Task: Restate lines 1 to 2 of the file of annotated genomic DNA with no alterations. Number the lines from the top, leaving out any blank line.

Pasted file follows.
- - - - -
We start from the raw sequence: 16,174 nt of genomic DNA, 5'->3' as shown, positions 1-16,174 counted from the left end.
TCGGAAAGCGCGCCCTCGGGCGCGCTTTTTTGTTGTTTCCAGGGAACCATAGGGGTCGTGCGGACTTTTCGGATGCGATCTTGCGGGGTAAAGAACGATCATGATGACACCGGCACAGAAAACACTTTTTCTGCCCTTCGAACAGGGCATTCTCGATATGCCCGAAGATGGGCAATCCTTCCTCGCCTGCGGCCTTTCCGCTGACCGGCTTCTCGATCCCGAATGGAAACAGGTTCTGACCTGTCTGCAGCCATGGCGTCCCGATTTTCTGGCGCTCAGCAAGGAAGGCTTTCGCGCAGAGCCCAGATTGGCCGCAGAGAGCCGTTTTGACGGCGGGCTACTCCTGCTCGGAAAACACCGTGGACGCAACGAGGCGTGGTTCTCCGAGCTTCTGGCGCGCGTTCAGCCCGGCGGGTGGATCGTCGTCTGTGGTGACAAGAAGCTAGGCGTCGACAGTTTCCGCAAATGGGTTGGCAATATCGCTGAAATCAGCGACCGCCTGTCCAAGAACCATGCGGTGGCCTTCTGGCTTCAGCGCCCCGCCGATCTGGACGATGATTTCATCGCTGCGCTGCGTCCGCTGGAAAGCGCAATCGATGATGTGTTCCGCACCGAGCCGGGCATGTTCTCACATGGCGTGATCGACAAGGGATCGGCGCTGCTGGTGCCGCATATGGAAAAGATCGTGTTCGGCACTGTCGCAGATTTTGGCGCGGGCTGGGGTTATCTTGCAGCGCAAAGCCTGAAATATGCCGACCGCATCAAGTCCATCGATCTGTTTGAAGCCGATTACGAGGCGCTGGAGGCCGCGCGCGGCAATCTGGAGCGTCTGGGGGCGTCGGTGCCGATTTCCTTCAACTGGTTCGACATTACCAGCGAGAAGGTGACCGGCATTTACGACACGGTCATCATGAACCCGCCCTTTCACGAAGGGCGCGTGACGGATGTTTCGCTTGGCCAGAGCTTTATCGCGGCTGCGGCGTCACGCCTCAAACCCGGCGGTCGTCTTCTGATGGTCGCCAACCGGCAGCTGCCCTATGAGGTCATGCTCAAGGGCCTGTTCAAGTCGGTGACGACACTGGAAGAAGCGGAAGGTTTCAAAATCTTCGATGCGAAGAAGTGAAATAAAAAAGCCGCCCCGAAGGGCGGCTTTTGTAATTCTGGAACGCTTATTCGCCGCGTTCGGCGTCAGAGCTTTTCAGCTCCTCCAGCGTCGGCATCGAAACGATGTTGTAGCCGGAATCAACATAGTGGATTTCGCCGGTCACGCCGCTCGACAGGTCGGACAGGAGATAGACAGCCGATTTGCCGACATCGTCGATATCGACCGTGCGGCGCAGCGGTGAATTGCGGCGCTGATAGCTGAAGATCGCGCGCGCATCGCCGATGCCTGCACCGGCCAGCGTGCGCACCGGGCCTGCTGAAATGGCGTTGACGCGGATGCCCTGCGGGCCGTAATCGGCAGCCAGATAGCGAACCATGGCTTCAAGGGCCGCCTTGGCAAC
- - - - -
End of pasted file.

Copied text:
We start from the raw sequence: 16,174 nt of genomic DNA, 5'->3' as shown, positions 1-16,174 counted from the left end.
TCGGAAAGCGCGCCCTCGGGCGCGCTTTTTTGTTGTTTCCAGGGAACCATAGGGGTCGTGCGGACTTTTCGGATGCGATCTTGCGGGGTAAAGAACGATCATGATGACACCGGCACAGAAAACACTTTTTCTGCCCTTCGAACAGGGCATTCTCGATATGCCCGAAGATGGGCAATCCTTCCTCGCCTGCGGCCTTTCCGCTGACCGGCTTCTCGATCCCGAATGGAAACAGGTTCTGACCTGTCTGCAGCCATGGCGTCCCGATTTTCTGGCGCTCAGCAAGGAAGGCTTTCGCGCAGAGCCCAGATTGGCCGCAGAGAGCCGTTTTGACGGCGGGCTACTCCTGCTCGGAAAACACCGTGGACGCAACGAGGCGTGGTTCTCCGAGCTTCTGGCGCGCGTTCAGCCCGGCGGGTGGATCGTCGTCTGTGGTGACAAGAAGCTAGGCGTCGACAGTTTCCGCAAATGGGTTGGCAATATCGCTGAAATCAGCGACCGCCTGTCCAAGAACCATGCGGTGGCCTTCTGGCTTCAGCGCCCCGCCGATCTGGACGATGATTTCATCGCTGCGCTGCGTCCGCTGGAAAGCGCAATCGATGATGTGTTCCGCACCGAGCCGGGCATGTTCTCACATGGCGTGATCGACAAGGGATCGGCGCTGCTGGTGCCGCATATGGAAAAGATCGTGTTCGGCACTGTCGCAGATTTTGGCGCGGGCTGGGGTTATCTTGCAGCGCAAAGCCTGAAATATGCCGACCGCATCAAGTCCATCGATCTGTTTGAAGCCGATTACGAGGCGCTGGAGGCCGCGCGCGGCAATCTGGAGCGTCTGGGGGCGTCGGTGCCGATTTCCTTCAACTGGTTCGACATTACCAGCGAGAAGGTGACCGGCATTTACGACACGGTCATCATGAACCCGCCCTTTCACGAAGGGCGCGTGACGGATGTTTCGCTTGGCCAGAGCTTTATCGCGGCTGCGGCGTCACGCCTCAAACCCGGCGGTCGTCTTCTGATGGTCGCCAACCGGCAGCTGCCCTATGAGGTCATGCTCAAGGGCCTGTTCAAGTCGGTGACGACACTGGAAGAAGCGGAAGGTTTCAAAATCTTCGATGCGAAGAAGTGAAATAAAAAAGCCGCCCCGAAGGGCGGCTTTTGTAATTCTGGAACGCTTATTCGCCGCGTTCGGCGTCAGAGCTTTTCAGCTCCTCCAGCGTCGGCATCGAAACGATGTTGTAGCCGGAATCAACATAGTGGATTTCGCCGGTCACGCCGCTCGACAGGTCGGACAGGAGATAGACAGCCGATTTGCCGACATCGTCGATATCGACCGTGCGGCGCAGCGGTGAATTGCGGCGCTGATAGCTGAAGATCGCGCGCGCATCGCCGATGCCTGCACCGGCCAGCGTGCGCACCGGGCCTGCTGAAATGGCGTTGACGCGGATGCCCTGCGGGCCGTAATCGGCAGCCAGATAGCGAACCATGGCTTCAAGGGCCGCCTTGGCAAC